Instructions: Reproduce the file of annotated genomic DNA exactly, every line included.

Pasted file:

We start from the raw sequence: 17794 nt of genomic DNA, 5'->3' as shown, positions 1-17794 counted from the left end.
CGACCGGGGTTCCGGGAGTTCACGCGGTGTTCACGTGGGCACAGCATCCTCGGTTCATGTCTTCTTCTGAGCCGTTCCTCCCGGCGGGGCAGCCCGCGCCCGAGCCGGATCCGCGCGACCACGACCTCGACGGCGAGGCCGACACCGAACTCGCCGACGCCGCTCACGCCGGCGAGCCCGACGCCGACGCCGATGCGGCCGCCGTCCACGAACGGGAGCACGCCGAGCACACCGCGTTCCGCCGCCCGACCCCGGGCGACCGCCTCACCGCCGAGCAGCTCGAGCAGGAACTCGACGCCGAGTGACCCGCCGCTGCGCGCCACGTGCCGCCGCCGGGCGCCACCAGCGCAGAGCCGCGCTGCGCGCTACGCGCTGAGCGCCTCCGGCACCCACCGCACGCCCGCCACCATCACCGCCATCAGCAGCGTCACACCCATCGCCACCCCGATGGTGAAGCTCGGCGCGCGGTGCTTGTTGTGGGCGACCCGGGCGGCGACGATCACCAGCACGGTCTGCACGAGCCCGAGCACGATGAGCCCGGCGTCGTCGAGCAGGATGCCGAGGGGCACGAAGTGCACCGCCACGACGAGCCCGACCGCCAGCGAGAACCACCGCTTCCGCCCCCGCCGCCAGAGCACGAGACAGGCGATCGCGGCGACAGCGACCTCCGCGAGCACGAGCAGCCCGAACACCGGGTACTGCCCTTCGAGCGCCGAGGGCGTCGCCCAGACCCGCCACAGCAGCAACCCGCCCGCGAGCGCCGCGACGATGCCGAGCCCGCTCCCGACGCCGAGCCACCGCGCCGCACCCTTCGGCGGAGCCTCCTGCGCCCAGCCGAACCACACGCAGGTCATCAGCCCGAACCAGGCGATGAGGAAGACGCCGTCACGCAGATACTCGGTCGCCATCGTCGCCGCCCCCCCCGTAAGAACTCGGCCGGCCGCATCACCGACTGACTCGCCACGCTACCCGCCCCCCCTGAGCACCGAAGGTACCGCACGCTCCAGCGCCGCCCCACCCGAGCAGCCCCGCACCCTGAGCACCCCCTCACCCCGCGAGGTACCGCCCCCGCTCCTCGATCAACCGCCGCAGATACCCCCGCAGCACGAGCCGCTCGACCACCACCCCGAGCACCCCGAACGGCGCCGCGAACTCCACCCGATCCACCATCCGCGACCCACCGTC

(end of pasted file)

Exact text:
We start from the raw sequence: 17794 nt of genomic DNA, 5'->3' as shown, positions 1-17794 counted from the left end.
CGACCGGGGTTCCGGGAGTTCACGCGGTGTTCACGTGGGCACAGCATCCTCGGTTCATGTCTTCTTCTGAGCCGTTCCTCCCGGCGGGGCAGCCCGCGCCCGAGCCGGATCCGCGCGACCACGACCTCGACGGCGAGGCCGACACCGAACTCGCCGACGCCGCTCACGCCGGCGAGCCCGACGCCGACGCCGATGCGGCCGCCGTCCACGAACGGGAGCACGCCGAGCACACCGCGTTCCGCCGCCCGACCCCGGGCGACCGCCTCACCGCCGAGCAGCTCGAGCAGGAACTCGACGCCGAGTGACCCGCCGCTGCGCGCCACGTGCCGCCGCCGGGCGCCACCAGCGCAGAGCCGCGCTGCGCGCTACGCGCTGAGCGCCTCCGGCACCCACCGCACGCCCGCCACCATCACCGCCATCAGCAGCGTCACACCCATCGCCACCCCGATGGTGAAGCTCGGCGCGCGGTGCTTGTTGTGGGCGACCCGGGCGGCGACGATCACCAGCACGGTCTGCACGAGCCCGAGCACGATGAGCCCGGCGTCGTCGAGCAGGATGCCGAGGGGCACGAAGTGCACCGCCACGACGAGCCCGACCGCCAGCGAGAACCACCGCTTCCGCCCCCGCCGCCAGAGCACGAGACAGGCGATCGCGGCGACAGCGACCTCCGCGAGCACGAGCAGCCCGAACACCGGGTACTGCCCTTCGAGCGCCGAGGGCGTCGCCCAGACCCGCCACAGCAGCAACCCGCCCGCGAGCGCCGCGACGATGCCGAGCCCGCTCCCGACGCCGAGCCACCGCGCCGCACCCTTCGGCGGAGCCTCCTGCGCCCAGCCGAACCACACGCAGGTCATCAGCCCGAACCAGGCGATGAGGAAGACGCCGTCACGCAGATACTCGGTCGCCATCGTCGCCGCCCCCCCCGTAAGAACTCGGCCGGCCGCATCACCGACTGACTCGCCACGCTACCCGCCCCCCCTGAGCACCGAAGGTACCGCACGCTCCAGCGCCGCCCCACCCGAGCAGCCCCGCACCCTGAGCACCCCCTCACCCCGCGAGGTACCGCCCCCGCTCCTCGATCAACCGCCGCAGATACCCCCGCAGCACGAGCCGCTCGACCACCACCCCGAGCACCCCGAACGGCGCCGCGAACTCCACCCGATCCACCATCCGCGACCCACCGTC